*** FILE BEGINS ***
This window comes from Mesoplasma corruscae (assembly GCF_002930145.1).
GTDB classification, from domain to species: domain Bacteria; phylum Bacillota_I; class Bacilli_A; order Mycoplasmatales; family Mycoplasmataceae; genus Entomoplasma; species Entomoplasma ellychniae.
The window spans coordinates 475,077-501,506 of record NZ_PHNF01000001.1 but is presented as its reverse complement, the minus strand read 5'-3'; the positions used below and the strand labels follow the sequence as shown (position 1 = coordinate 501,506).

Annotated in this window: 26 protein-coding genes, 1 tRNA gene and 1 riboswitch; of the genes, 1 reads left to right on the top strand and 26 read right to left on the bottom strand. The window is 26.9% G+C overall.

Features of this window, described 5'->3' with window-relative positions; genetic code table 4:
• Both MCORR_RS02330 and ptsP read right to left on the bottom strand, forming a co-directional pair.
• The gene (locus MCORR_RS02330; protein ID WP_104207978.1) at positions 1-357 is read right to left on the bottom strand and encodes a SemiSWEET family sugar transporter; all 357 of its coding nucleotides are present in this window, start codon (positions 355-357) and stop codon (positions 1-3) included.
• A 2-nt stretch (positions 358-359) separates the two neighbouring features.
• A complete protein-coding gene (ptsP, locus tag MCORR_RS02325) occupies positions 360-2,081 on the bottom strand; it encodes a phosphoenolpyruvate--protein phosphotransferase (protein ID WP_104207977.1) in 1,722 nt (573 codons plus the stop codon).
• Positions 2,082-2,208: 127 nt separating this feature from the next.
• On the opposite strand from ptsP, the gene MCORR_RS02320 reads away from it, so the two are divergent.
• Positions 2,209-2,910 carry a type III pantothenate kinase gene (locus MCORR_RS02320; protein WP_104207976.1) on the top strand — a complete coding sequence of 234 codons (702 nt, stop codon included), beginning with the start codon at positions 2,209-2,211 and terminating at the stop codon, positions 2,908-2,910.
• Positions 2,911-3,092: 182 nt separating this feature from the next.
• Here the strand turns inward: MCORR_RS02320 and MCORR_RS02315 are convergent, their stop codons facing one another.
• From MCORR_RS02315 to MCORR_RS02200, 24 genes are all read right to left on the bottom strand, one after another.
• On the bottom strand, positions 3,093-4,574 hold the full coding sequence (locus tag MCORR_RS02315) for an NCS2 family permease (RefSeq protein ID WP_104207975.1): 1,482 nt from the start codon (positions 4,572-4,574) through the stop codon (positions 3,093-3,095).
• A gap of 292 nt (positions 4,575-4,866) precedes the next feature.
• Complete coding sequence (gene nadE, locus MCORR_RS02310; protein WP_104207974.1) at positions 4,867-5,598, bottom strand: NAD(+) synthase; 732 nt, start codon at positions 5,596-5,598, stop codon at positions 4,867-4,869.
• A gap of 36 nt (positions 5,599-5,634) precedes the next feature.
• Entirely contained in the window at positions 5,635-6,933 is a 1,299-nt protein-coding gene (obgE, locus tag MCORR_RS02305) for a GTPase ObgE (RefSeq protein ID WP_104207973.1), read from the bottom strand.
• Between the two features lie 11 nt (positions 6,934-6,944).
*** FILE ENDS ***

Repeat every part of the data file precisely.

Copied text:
This window comes from Mesoplasma corruscae (assembly GCF_002930145.1).
GTDB classification, from domain to species: domain Bacteria; phylum Bacillota_I; class Bacilli_A; order Mycoplasmatales; family Mycoplasmataceae; genus Entomoplasma; species Entomoplasma ellychniae.
The window spans coordinates 475,077-501,506 of record NZ_PHNF01000001.1 but is presented as its reverse complement, the minus strand read 5'-3'; the positions used below and the strand labels follow the sequence as shown (position 1 = coordinate 501,506).

Annotated in this window: 26 protein-coding genes, 1 tRNA gene and 1 riboswitch; of the genes, 1 reads left to right on the top strand and 26 read right to left on the bottom strand. The window is 26.9% G+C overall.

Features of this window, described 5'->3' with window-relative positions; genetic code table 4:
• Both MCORR_RS02330 and ptsP read right to left on the bottom strand, forming a co-directional pair.
• The gene (locus MCORR_RS02330; protein ID WP_104207978.1) at positions 1-357 is read right to left on the bottom strand and encodes a SemiSWEET family sugar transporter; all 357 of its coding nucleotides are present in this window, start codon (positions 355-357) and stop codon (positions 1-3) included.
• A 2-nt stretch (positions 358-359) separates the two neighbouring features.
• A complete protein-coding gene (ptsP, locus tag MCORR_RS02325) occupies positions 360-2,081 on the bottom strand; it encodes a phosphoenolpyruvate--protein phosphotransferase (protein ID WP_104207977.1) in 1,722 nt (573 codons plus the stop codon).
• Positions 2,082-2,208: 127 nt separating this feature from the next.
• On the opposite strand from ptsP, the gene MCORR_RS02320 reads away from it, so the two are divergent.
• Positions 2,209-2,910 carry a type III pantothenate kinase gene (locus MCORR_RS02320; protein WP_104207976.1) on the top strand — a complete coding sequence of 234 codons (702 nt, stop codon included), beginning with the start codon at positions 2,209-2,211 and terminating at the stop codon, positions 2,908-2,910.
• Positions 2,911-3,092: 182 nt separating this feature from the next.
• Here the strand turns inward: MCORR_RS02320 and MCORR_RS02315 are convergent, their stop codons facing one another.
• From MCORR_RS02315 to MCORR_RS02200, 24 genes are all read right to left on the bottom strand, one after another.
• On the bottom strand, positions 3,093-4,574 hold the full coding sequence (locus tag MCORR_RS02315) for an NCS2 family permease (RefSeq protein ID WP_104207975.1): 1,482 nt from the start codon (positions 4,572-4,574) through the stop codon (positions 3,093-3,095).
• A gap of 292 nt (positions 4,575-4,866) precedes the next feature.
• Complete coding sequence (gene nadE, locus MCORR_RS02310; protein WP_104207974.1) at positions 4,867-5,598, bottom strand: NAD(+) synthase; 732 nt, start codon at positions 5,596-5,598, stop codon at positions 4,867-4,869.
• A gap of 36 nt (positions 5,599-5,634) precedes the next feature.
• Entirely contained in the window at positions 5,635-6,933 is a 1,299-nt protein-coding gene (obgE, locus tag MCORR_RS02305) for a GTPase ObgE (RefSeq protein ID WP_104207973.1), read from the bottom strand.
• Between the two features lie 11 nt (positions 6,934-6,944).